Margaret Court is arguably one of the greatest tennis players in history, having been the first woman in the open era to win the singles grand slam (all four major tournaments in the same calendar year) and has won 24 of those tournament titles (11 in the open era), a record that still stands1.
In a recent letter to the West Australian Newspaper, Court stated that she will boycott Qantas because the company is a corporate supporter of same-sex marriage. This is true to form as, in 1994, when delivering a speech at a prayer breakfast at Parliament House she stated: “Homosexuality is an abomination to the Lord! Abortion is an abomination to the Lord!”1
Since her West Australian letter, she has been at it again, stating on a christian radio station that “tennis is full of lesbians, because even when I was playing there was (sic) only a couple there, but those couple that lead, that (sic) took young ones into parties and things”. Much of the rest of what she said is indecipherable, but it seems to boil down to ‘bullying’ and ‘stuff put into children’s minds’, will make them think “’maybe I am a girl’ when they are a boy”. She then stated “that’s what Hitler did, that’s what Communism did – got the minds of the children. And it’s a whole plot in our nation and in the nations of the world to get the minds of the children.”2 She seems to be unaware that homosexuals were persecuted by Communism and Nazism and in Nazi Germany were usually incarcerated in concentration camps3, where many died or were killed. Logic and reality have never been the strong suit of christians, particularly if they conflict with their current dogma.
When Court’s boycott of Qantas became known, she was subjected to all sorts of criticism for her views, even to the point that some suggested changing the name of Margaret Court Arena. Most of the support she received simply stated that she had a right to speak out. Many of these people, one suspects, were christians, as they seem to have entirely missed the point that Court did actually speak out and her opinion was heard across the country. Again, logic is not their strong point.
Court certainly has the right to speak her mind, however bitter and bigoted a mind it may be, but the rest of us do not have to take her views seriously. Just because she has the right to speak, doesn’t mean everybody else should acquiesce and not disagree with her views. More importantly, just because she has the right to speak, doesn’t mean she has the right to inflict her weird beliefs on others.
Margaret Court has a right to oppose same sex marriage, but she should not be fearful of it, because any proposed change to the law will not make same sex marriage compulsory, it will just allow those who want to get married to do so. It is already law in numerous countries, and has been for some time. The Netherlands allowed same sex marriage in 2001, three years before John Howard changed the Marriage Act to prevent it in Australia. It is also legal in Belgium (2003), Spain (2005), Canada (2005), South Africa (2006), Norway (2009), Sweden (2009), Portugal (2010), Iceland (2010), Argentina (2010), Denmark (2012), Brazil (2013), France (2013), Uruguay (2013), New Zealand (2013), Luxembourg (2015), United States (2015), Ireland (2015), Colombia (2016) and Finland (2017), and Taiwan’s Constitutional Court has ruled that same sex couples have the right to marry, and the court has given the government two years to amend the law to that effect4.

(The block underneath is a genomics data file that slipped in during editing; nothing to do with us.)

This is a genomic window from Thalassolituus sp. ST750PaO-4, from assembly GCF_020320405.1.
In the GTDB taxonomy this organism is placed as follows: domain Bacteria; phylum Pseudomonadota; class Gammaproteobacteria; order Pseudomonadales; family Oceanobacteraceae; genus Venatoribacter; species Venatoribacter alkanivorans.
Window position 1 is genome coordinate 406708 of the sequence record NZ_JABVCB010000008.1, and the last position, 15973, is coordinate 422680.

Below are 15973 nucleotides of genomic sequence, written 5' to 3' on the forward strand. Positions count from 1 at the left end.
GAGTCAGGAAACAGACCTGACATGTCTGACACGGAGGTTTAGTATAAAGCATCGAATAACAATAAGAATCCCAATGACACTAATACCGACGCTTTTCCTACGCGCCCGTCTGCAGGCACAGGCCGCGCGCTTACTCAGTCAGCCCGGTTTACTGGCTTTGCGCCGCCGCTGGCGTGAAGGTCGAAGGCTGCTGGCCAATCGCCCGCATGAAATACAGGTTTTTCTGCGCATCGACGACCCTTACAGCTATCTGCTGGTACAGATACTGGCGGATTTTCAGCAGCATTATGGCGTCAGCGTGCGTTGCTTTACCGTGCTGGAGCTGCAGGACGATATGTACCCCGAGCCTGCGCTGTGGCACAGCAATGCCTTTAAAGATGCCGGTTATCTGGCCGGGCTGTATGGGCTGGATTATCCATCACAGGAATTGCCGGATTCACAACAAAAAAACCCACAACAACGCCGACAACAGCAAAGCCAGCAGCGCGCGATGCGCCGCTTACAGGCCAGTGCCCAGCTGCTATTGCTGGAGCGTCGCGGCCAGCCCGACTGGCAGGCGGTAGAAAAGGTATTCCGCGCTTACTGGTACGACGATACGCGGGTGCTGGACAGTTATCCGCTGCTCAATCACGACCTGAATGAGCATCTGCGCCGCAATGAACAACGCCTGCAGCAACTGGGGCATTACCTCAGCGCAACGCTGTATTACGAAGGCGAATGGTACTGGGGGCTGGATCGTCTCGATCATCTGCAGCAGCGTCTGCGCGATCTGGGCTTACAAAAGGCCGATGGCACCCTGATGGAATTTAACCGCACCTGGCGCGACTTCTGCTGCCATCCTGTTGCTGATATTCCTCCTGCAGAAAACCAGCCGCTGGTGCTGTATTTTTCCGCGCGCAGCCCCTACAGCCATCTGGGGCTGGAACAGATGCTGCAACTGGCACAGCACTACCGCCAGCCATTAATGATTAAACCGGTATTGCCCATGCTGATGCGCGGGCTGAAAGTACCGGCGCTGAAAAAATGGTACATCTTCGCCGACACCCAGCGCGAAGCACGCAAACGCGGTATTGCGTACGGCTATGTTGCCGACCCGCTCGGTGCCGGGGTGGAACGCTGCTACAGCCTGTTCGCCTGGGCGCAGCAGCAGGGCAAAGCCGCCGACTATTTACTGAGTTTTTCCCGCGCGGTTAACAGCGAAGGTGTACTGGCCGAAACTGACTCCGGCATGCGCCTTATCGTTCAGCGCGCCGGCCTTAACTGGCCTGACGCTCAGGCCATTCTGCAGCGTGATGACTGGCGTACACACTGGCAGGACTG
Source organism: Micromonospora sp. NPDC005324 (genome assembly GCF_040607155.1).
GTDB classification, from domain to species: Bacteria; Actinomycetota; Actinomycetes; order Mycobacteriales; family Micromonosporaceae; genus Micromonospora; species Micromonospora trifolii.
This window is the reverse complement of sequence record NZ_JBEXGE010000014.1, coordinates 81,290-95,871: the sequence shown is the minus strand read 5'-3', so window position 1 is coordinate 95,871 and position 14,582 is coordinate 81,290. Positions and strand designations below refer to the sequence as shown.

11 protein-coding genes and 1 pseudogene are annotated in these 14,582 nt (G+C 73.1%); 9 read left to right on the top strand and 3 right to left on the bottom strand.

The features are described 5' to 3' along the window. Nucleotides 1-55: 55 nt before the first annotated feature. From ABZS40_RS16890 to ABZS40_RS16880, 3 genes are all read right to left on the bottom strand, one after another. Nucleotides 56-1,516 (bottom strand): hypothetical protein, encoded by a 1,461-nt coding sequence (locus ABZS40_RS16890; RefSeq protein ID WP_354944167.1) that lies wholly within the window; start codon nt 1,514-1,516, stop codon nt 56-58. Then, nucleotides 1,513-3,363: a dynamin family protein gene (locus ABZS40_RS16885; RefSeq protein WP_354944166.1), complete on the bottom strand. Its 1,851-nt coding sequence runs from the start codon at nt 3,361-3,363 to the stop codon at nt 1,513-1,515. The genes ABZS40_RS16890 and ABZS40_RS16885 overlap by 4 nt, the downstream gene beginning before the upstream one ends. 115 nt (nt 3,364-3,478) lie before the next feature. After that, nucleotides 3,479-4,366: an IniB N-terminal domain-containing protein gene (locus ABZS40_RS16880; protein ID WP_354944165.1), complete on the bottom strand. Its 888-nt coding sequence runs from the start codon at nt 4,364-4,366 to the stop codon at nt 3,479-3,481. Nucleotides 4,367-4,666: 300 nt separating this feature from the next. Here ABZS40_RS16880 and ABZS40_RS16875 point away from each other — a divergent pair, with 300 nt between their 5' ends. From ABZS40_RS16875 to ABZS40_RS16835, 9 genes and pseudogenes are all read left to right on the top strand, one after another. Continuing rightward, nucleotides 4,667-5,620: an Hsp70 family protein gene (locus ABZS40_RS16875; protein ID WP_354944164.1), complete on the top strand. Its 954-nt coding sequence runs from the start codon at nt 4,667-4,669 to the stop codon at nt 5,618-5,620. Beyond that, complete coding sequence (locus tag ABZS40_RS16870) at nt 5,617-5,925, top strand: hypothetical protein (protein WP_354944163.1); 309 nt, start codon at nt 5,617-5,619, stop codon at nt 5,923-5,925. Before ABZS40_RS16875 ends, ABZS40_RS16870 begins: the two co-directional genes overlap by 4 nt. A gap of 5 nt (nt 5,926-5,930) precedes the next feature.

The furore created by Court’s pontification on same sex marriage has caused someone to dredge up a quote from her from 1970 regarding Apartheid in South Africa. She said to the New Zealand Herald: “I love South Africa; I have many friends there. Of course, I will keep going to play. It is a tragedy that politics has come into sport – but if you ask me, South Africa has the racial situation rather better organised than anyone else, certainly much better than the United States.”5 If that is not a disgrace, nothing is.
As for the name of Margaret Court Arena being changed, it is worth considering. While there is no close comparison, you have to ask yourself if you would contemplate naming a stadium after O.J. Simpson (who was acquitted of murder), Oscar Pistorius (convicted of murder) or Tiger Woods (extramarital affairs and allegedly driving under the influence of alcohol). Perhaps naming a cinema after Mel Gibson (anti-semitism, racism) or a child-care centre after Michael Jackson (acquitted of molesting a child), are more comparable6. However, I suspect a better way to give Margaret Court the proverbial middle finger would be to organise some sort of LGBTQI event at the venue, perhaps the Sydney Mardi Gras could host its own Melbourne Tennis Tournament. This may cause Court to request that her name be removed from the arena. In which case, I’d agree that Evonne Goolagong Arena would be an eminently suitable name. She was a great tennis player, and is not a bigot.
Margaret Court and all christians need to realise that their peculiar current interpretation of an odd little Iron-age book is just a transient phase, with very few people in polite society now having, let alone whipping, their slaves, or stoning young women to death if they have committed adultery, or killing children if they dishonour their parents. The time of the pious telling others how to live their lives is over, and they need to realise it. Civil law trumps religious lore.
- Hall, E.A., 2014. Arthur Ashe: Tennis and Justice in the Civil Rights Era. Johns Hopkins University Press, Baltimore, p. 209.